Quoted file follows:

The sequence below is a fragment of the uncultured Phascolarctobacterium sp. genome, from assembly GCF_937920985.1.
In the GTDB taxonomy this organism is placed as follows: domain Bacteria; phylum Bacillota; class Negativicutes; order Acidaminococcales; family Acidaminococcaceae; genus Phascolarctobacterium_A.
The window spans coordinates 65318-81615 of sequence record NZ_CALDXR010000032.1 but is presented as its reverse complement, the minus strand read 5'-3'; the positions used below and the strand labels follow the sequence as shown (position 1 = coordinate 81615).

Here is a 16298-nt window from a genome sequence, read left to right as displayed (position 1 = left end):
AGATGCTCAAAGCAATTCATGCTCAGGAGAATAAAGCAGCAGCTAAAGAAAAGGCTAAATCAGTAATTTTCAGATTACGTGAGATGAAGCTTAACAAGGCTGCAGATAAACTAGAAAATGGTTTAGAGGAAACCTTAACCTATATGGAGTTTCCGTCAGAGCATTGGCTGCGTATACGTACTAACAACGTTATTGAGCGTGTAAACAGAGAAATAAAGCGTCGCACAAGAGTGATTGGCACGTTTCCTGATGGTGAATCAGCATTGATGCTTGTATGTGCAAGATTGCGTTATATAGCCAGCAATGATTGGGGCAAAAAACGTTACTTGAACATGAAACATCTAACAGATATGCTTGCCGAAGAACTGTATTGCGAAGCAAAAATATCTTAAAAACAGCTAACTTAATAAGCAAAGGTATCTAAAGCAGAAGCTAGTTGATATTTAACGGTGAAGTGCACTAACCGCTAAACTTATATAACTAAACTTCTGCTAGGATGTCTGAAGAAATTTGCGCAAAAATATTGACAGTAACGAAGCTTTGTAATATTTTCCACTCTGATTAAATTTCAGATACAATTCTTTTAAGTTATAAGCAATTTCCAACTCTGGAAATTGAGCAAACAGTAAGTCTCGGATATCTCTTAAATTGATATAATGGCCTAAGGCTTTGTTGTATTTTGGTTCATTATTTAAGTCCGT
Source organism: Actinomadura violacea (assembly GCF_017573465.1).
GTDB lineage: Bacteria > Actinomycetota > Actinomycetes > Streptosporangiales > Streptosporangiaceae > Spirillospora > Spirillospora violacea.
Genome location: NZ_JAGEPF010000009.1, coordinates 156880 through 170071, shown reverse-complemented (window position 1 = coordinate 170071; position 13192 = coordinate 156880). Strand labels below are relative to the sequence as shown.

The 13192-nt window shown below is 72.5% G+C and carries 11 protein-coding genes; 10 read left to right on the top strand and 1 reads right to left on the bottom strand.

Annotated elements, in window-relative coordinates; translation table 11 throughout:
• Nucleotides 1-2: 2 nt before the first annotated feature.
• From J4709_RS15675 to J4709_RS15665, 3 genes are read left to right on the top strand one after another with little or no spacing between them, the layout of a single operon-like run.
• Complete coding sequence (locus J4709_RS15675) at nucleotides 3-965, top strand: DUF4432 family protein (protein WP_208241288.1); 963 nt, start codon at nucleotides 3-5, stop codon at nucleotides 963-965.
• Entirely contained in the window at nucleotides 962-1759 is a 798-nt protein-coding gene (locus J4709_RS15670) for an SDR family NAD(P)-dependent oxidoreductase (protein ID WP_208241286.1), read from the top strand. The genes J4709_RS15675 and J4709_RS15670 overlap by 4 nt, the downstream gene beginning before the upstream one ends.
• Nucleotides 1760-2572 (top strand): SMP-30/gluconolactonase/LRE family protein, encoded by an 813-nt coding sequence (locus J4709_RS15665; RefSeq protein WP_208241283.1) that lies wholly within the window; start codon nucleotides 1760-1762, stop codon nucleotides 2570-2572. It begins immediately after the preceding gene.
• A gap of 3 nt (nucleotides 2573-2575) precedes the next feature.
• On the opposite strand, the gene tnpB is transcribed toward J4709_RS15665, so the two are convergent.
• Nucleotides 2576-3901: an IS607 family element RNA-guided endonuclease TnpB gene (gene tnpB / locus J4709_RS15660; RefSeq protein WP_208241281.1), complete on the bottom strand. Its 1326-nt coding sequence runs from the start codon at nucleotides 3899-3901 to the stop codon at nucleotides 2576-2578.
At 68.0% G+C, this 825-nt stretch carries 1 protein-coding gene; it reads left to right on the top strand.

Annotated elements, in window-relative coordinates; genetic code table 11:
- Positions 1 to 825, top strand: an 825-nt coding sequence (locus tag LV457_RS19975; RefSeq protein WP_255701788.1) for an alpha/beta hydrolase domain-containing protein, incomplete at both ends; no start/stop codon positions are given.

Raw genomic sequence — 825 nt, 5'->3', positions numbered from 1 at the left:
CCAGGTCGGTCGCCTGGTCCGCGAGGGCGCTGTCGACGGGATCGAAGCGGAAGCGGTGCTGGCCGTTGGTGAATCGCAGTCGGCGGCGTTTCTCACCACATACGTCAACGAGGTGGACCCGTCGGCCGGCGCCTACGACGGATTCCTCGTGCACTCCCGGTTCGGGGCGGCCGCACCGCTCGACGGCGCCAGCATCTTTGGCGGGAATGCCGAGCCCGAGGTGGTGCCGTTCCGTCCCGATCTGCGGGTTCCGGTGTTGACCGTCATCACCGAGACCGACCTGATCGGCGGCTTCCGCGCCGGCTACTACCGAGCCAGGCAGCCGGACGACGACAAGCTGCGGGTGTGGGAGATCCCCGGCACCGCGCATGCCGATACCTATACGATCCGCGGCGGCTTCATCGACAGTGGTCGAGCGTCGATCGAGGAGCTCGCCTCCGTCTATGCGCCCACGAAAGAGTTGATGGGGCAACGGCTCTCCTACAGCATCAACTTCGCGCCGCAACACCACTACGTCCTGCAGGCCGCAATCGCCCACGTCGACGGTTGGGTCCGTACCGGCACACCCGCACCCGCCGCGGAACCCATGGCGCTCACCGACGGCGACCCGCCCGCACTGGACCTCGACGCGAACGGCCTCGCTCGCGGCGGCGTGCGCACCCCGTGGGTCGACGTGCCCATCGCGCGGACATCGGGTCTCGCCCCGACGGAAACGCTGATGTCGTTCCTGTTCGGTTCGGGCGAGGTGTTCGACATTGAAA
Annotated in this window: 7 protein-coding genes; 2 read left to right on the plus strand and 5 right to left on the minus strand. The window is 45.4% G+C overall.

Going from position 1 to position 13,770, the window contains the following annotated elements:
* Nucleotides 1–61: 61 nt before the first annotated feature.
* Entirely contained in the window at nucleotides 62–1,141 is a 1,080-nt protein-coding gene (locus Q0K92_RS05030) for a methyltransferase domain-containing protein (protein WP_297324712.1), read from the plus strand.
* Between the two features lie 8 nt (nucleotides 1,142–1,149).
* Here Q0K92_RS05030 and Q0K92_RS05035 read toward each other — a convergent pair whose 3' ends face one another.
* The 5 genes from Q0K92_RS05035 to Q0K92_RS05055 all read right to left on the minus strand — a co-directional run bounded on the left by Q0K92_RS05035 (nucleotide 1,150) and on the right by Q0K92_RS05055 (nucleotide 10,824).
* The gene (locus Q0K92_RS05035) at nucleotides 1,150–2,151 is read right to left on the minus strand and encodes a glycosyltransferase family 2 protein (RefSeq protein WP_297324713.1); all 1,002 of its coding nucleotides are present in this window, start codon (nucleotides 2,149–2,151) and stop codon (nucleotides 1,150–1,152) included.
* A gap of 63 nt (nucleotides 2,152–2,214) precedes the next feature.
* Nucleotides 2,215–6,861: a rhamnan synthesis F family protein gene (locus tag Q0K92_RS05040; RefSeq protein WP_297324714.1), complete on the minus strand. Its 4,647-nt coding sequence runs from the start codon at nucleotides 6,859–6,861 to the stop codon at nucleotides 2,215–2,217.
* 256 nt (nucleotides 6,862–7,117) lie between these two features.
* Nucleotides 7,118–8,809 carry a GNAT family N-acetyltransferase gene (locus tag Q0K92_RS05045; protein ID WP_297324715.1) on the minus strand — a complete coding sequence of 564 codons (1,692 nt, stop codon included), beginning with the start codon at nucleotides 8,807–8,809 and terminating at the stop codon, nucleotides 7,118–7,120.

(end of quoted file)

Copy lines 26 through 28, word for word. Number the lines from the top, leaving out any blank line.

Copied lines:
* Nucleotides 1–61: 61 nt before the first annotated feature.
* Entirely contained in the window at nucleotides 62–1,141 is a 1,080-nt protein-coding gene (locus Q0K92_RS05030) for a methyltransferase domain-containing protein (protein WP_297324712.1), read from the plus strand.
* Between the two features lie 8 nt (nucleotides 1,142–1,149).